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Mark_K5LXP

Well-known member
Joined
Nov 17, 2018
Posts
1,670
Location
Albuquerque, NM
I threw the BS flag just like DonTom did because the numbers didn't add up. I guessed at 6 square meters of roof panel, 6 hours of sun a day, a Tesla 75kWh battery pack and Prius Wh/mile efficiency and it didn't come up to anywhere close to 450 miles even with full solar supplement. Missing of course were some very key time variables and operating constraints, guessing that 450 miles would be on a given day with a full charge and a full day of sun for solar supplement, plus some other operating variables that aren't in the main article. Even so, there's not a lot of solar on a moving vehicle so you pretty much run through your whole battery the first day and it takes *days* to get that back even with the solar awning deployed. It would seem you would get more practical daily range by charging with the awning during the day and driving at night, would be interesting to run those numbers. Practically speaking though even in my gasser I don't normally drive 450 miles a day so the idea of having a vehicle that may not not have that kind of daily range isn't necessarily a show stopper. Seems there would be a happy medium struck between range, speed and some payload. Between solar, range requirement and periodic charging from the grid one might make a go with this type of vehicle. But DonTom is right, even with full panels and full sun there's only so many watts there and the daily range would be fairly limited.

Mark B.
Albuquerque, NM
 

Viajeros

Well-known member
Joined
Apr 19, 2015
Posts
669
The Tesla was based on no wind, at 65MPH, level ground, 70F.

At 38 MPH, my Tesla will get 420 miles. That is where it gets the best range.

Range is tricky on EVs. Take my electric motorcycles, for an example. The best range is at ~5 MPH, every time the speed is doubled the range drops by ~50%. Even more so at higher speeds. So how does one give a range of an EV without mentioning the speed, temperature, wind, road conditions, hills, etc. Too many variables with EVs compared to ICE engines.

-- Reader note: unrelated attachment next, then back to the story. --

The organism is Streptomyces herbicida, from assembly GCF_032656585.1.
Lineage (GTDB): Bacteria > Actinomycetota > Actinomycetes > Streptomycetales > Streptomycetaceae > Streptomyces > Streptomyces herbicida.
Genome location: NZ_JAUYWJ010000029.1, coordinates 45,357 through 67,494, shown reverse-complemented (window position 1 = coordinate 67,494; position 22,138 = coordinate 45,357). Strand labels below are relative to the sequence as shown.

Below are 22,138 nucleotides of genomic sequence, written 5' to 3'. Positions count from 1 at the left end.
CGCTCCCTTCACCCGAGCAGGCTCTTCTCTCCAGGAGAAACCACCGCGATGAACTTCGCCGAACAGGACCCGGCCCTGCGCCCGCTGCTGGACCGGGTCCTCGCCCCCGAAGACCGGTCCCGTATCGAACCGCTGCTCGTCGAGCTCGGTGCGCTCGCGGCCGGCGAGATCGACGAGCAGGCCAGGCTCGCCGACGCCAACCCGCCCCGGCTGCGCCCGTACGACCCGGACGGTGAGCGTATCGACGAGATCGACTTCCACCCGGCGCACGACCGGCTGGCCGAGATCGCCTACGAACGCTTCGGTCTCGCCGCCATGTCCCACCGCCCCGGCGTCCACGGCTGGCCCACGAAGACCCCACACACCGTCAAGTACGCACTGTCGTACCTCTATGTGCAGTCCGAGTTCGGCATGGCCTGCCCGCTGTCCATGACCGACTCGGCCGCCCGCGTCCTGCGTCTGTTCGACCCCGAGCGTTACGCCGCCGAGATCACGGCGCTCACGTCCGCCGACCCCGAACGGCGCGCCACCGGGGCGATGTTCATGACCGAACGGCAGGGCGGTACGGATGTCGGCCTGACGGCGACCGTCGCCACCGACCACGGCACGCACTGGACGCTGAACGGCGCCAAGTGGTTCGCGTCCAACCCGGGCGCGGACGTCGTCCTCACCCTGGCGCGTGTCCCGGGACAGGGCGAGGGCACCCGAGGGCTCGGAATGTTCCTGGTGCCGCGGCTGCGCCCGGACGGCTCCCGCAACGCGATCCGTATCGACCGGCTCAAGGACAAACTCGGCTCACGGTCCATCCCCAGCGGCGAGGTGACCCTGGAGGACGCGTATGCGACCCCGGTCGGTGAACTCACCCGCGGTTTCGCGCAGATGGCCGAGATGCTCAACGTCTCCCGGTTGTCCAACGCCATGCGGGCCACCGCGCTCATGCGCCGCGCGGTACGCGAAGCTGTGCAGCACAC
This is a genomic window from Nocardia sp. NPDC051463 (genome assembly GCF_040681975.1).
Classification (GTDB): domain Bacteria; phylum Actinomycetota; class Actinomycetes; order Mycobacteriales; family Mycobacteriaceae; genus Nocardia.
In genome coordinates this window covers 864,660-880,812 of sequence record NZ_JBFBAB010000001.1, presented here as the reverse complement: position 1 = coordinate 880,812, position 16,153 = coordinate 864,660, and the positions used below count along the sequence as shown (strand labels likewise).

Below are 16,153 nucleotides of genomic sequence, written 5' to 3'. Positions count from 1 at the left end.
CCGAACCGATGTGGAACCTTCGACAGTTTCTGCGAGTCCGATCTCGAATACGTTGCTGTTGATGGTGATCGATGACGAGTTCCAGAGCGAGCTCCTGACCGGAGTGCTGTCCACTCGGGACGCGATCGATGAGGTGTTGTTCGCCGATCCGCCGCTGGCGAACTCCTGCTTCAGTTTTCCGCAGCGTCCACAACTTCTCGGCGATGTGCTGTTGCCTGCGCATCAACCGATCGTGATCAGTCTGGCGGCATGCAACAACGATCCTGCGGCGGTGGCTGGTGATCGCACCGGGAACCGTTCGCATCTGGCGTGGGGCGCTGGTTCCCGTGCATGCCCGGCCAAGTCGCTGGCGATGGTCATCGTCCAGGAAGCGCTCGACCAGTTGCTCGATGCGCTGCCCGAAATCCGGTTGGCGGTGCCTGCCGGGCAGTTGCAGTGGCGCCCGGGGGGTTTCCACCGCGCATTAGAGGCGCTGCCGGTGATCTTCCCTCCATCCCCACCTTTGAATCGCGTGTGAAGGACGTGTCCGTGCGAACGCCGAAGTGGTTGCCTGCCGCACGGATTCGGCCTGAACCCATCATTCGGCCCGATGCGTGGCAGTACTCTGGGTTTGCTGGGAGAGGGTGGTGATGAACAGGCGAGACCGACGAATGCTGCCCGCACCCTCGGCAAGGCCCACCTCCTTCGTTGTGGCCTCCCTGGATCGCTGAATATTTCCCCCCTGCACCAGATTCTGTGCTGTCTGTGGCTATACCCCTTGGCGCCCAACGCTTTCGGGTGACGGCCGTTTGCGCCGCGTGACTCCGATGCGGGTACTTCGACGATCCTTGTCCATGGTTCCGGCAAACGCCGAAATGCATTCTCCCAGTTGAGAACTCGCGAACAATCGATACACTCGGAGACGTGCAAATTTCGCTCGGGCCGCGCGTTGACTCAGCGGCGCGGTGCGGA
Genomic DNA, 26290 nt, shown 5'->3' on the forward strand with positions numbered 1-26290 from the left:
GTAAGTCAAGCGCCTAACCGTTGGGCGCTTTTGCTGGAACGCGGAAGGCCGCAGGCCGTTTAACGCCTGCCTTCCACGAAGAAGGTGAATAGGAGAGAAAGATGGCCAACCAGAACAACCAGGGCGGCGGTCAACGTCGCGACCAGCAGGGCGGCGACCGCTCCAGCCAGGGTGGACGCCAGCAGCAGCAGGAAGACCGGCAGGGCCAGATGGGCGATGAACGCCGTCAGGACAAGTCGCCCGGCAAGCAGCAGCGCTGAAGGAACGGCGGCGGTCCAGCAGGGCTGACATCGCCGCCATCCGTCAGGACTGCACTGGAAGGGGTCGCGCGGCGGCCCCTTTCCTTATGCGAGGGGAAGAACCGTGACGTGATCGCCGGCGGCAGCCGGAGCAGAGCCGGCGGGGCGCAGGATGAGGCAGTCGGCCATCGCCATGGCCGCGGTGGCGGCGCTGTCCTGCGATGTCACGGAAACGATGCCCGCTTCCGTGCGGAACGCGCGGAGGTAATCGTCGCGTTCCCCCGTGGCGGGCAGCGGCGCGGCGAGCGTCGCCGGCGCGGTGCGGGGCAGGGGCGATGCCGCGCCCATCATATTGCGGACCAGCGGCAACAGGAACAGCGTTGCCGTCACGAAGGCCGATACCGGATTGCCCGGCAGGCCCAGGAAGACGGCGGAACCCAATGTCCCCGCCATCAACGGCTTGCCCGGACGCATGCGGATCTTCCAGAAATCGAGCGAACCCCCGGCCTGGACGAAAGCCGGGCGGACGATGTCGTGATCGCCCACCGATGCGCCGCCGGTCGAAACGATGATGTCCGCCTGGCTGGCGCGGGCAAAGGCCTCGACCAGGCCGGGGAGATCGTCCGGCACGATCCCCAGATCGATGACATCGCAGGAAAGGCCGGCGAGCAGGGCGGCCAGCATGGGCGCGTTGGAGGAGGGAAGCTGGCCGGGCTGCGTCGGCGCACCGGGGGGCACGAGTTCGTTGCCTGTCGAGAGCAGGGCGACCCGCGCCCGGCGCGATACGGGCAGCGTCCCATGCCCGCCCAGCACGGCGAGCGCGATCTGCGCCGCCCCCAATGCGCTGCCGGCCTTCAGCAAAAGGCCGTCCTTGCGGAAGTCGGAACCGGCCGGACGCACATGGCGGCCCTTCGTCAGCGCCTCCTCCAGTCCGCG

Of course the much lighter vehicle will do even better range than my rather heavy Tesla M3. I was using it for an example as we needed some facts. I know the facts with the Tesla, unlike the article in the OP.

-Don- (now back to riding)
I concur on range being very speed dependant. I’m pretty sure Don and I would get very different ranges with our Tesla’s. In BC speed limits are rarely over 90 kph and tons of little towns and twisty mountain roads keep you average below that. For giggles and grins I look at the plotted expected range on trips we go on. We could easily get north of 600 km of range in our car blowing the epa numbers out of the water. 130 kmh on a freeway would cut that by a third. I’m not sure what criteria epa uses.
 

Viajeros

Well-known member
Joined
Apr 19, 2015
Posts
669
I threw the BS flag just like DonTom did because the numbers didn't add up. I guessed at 6 square meters of roof panel, 6 hours of sun a day, a Tesla 75kWh battery pack and Prius Wh/mile efficiency and it didn't come up to anywhere close to 450 miles even with full solar supplement. Missing of course were some very key time variables and operating constraints, guessing that 450 miles would be on a given day with a full charge and a full day of sun for solar supplement, plus some other operating variables that aren't in the main article. Even so, there's not a lot of solar on a moving vehicle so you pretty much run through your whole battery the first day and it takes *days* to get that back even with the solar awning deployed. It would seem you would get more practical daily range by charging with the awning during the day and driving at night, would be interesting to run those numbers. Practically speaking though even in my gasser I don't normally drive 450 miles a day so the idea of having a vehicle that may not not have that kind of daily range isn't necessarily a show stopper. Seems there would be a happy medium struck between range, speed and some payload. Between solar, range requirement and periodic charging from the grid one might make a go with this type of vehicle. But DonTom is right, even with full panels and full sun there's only so many watts there and the daily range would be fairly limited.

Mark B.
Albuquerque, NM
When we tour camp a long day for us is 200 kilometres. Then we are there fit a couple or three days, then we may move 50 kilometres and do it again.

Of course, we are in bc. And lots of the places are in shady forests. Hmmmmm
 

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